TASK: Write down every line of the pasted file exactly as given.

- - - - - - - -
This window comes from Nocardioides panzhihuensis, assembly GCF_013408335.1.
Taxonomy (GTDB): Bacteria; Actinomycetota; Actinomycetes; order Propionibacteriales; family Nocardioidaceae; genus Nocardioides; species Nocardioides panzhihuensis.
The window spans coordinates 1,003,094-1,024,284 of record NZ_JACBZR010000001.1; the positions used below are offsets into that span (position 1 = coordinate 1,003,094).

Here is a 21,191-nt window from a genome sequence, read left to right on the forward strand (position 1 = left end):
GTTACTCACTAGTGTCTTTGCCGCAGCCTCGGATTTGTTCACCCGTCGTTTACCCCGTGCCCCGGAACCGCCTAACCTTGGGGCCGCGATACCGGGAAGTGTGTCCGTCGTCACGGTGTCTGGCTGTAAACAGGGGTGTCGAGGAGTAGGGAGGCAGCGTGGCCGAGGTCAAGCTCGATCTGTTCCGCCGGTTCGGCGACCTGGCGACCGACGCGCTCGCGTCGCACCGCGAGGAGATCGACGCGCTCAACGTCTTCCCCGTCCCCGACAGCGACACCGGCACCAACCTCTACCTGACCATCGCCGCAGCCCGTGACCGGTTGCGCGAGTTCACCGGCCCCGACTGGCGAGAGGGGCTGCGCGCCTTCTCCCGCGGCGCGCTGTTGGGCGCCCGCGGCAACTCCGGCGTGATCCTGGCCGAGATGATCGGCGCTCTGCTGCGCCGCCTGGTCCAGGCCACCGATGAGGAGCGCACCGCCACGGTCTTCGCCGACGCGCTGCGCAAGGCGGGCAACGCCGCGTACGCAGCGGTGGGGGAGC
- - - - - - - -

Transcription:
This window comes from Nocardioides panzhihuensis, assembly GCF_013408335.1.
Taxonomy (GTDB): Bacteria; Actinomycetota; Actinomycetes; order Propionibacteriales; family Nocardioidaceae; genus Nocardioides; species Nocardioides panzhihuensis.
The window spans coordinates 1,003,094-1,024,284 of record NZ_JACBZR010000001.1; the positions used below are offsets into that span (position 1 = coordinate 1,003,094).

Here is a 21,191-nt window from a genome sequence, read left to right on the forward strand (position 1 = left end):
GTTACTCACTAGTGTCTTTGCCGCAGCCTCGGATTTGTTCACCCGTCGTTTACCCCGTGCCCCGGAACCGCCTAACCTTGGGGCCGCGATACCGGGAAGTGTGTCCGTCGTCACGGTGTCTGGCTGTAAACAGGGGTGTCGAGGAGTAGGGAGGCAGCGTGGCCGAGGTCAAGCTCGATCTGTTCCGCCGGTTCGGCGACCTGGCGACCGACGCGCTCGCGTCGCACCGCGAGGAGATCGACGCGCTCAACGTCTTCCCCGTCCCCGACAGCGACACCGGCACCAACCTCTACCTGACCATCGCCGCAGCCCGTGACCGGTTGCGCGAGTTCACCGGCCCCGACTGGCGAGAGGGGCTGCGCGCCTTCTCCCGCGGCGCGCTGTTGGGCGCCCGCGGCAACTCCGGCGTGATCCTGGCCGAGATGATCGGCGCTCTGCTGCGCCGCCTGGTCCAGGCCACCGATGAGGAGCGCACCGCCACGGTCTTCGCCGACGCGCTGCGCAAGGCGGGCAACGCCGCGTACGCAGCGGTGGGGGAGC